Compensatory Damages


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Compensatory Damages

A sum of money awarded in a civil action by a court to indemnify a person for the particular loss, detriment, or injury suffered as a result of the unlawful conduct of another.

Compensatory damages provide a plaintiff with the monetary amount necessary to replace what was lost, and nothing more. They differ from Punitive Damages, which punish a defendant for his or her conduct as a deterrent to the future commission of such acts. In order to be awarded compensatory damages, the plaintiff must prove that he or she has suffered a legally recognizable harm that is compensable by a certain amount of money that can be objectively determined by a judge or jury.

One of the more heated issues facing the U.S. legal system during the past quarter century has been the call for reform of states' tort laws. health care providers and other organizations have sought to limit the amount of damages a plaintiff can receive for pain and suffering because they claim that large jury awards in Medical Malpractice cases cause premiums on medical insurance policies to rise, thus raising the overall costs of medical services. California took the lead in addressing concerns with rising medical costs when it enacted the Medical Injury Compensation Reform Act, Cal. Civ. Code § 3333.2 (1997). The act limits the recoverable amount for non-economic loss, such as pain and suffering, to $250,000 in actions based on professional Negligence against certain health care providers. Although the statute has been the subject of numerous court challenges, it remains the primary example of a state's efforts to curb medical costs through tort reform.

Other states have sought to follow California's lead, though efforts to limit compensatory damages have met with considerable resistance. Opponents claim that because these limitations greatly restrict the ability of juries and courts to analyze the true damage that plaintiffs have suffered, defendants avoid paying an amount equal to the harm inflicted upon the plaintiffs. Medical organizations, such as the American Medical Association, continue to advocate for limitations on damages, however, and they have sought to encourage state legislatures to enact such provisions.

Cross-references

Damages.

compensatory damages

n. damages recovered in payment for actual injury or economic loss, which does not include punitive damages (as added damages due to malicious or grossly negligent act). (See: damages, special damages, general damages, punitive damages).

References in periodicals archive ?
Let's look at the definition of compensatory damages, since our policy refers specifically to them.
(51) As to his First Amendment freedom of religion claim, the court merely noted that freedom of religious belief was not absolute and does not extend to permitting "injuries to the 'equal rights of others.'" (52) It also held that any error on the part of the district judge in not instructing the jury about corporal punishment as a complete defense to battery was harmless and did not affect the amount of compensatory damages. (53) With regard to Alamo's claim that his conduct did not rise to the level of outrage, the court held that they did not have the power to review this point because it was not preserved for appeal.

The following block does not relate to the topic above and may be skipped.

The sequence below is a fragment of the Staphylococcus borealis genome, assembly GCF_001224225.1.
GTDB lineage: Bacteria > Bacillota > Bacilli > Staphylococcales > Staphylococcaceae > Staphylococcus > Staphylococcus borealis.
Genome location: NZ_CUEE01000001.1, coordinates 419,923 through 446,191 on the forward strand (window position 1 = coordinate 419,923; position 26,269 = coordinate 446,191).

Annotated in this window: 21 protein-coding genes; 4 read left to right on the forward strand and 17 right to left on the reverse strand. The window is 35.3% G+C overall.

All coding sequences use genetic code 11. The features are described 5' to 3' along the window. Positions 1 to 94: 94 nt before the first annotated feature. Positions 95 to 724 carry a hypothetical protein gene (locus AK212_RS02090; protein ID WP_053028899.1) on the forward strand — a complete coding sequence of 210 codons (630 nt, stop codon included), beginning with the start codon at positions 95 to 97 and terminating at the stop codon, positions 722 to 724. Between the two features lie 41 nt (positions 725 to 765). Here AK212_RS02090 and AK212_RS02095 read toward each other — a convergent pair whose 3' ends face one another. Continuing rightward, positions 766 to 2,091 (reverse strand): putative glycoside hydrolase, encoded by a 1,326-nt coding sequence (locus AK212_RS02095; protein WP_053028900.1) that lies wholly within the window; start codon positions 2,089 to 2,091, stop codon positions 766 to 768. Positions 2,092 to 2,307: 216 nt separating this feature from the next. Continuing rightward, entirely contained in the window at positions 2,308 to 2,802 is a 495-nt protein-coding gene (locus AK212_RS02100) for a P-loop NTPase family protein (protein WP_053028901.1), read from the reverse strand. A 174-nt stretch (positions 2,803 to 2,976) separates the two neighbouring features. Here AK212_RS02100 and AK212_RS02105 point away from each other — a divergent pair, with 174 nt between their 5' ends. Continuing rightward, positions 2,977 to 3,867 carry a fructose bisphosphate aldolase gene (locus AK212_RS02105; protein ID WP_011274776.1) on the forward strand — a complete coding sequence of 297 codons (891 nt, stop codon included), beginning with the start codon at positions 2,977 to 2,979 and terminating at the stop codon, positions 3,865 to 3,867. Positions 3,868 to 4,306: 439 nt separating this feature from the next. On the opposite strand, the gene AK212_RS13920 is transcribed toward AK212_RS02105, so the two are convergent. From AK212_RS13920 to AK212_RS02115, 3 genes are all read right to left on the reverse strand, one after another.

If all claims are consolidated for trial, and the punitive damage multiplier is based on a representative group of plaintiffs' evidence of compensatory damages, a multiplier may be assessed for its reasonableness based on the representative group's damages following that initial trial.
US District Judge Carl Barbier, who oversees multistate litigation over the spill, agreed with Transocean that the Swiss driller was not responsible for compensatory damage claims raised by third parties for oil spilled below the ocean surface.
Malpractice damages are of two sorts, compensatory damages and punitive damages.
that the compensatory damages remedy does not adequately protect the
CASE sought $3 million in actual and compensatory damages. After reviewing the case, the three-member arbitration panel ordered Prudential Equity to pay $900,000 in compensatory damages, $48,443 in interest, $30,000 in costs and $50,000 in attorney fees.
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In 2001, according to The National Law Journal, the median ratio of punitive to compensatory damages was 3-to-l: it jumped to 4.4-to-1 in 2002.
SUPREME COURT HOLDS, AS MATTER OF MARITIME COMMON LAW, THAT INHERENT INCONSISTENCIES IN JURY DETERMINATIONS OF PUNITIVE DAMAGES JUSTIFIES LIMITING SAME TO NO MORE THAN AMOUNT OF COMPENSATORY DAMAGES
The bill could remove the caps on punitive and compensatory damages in claims made under the Equal Pay Act, thereby providing unlimited monetary remedies for claims; allow for punitive and compensatory damages on unintentional pay disparities; eliminate employer defense for paying people differently because they work in different parts of the country or considering their prior salary history; and make it easier for plaintiffs to become parties to large class actions.
(5) The 1991 CRA permits, among other things, victims of intentional discrimination to recover compensatory damages and permits any party to demand a jury trial when the alleged victim seeks compensatory damages.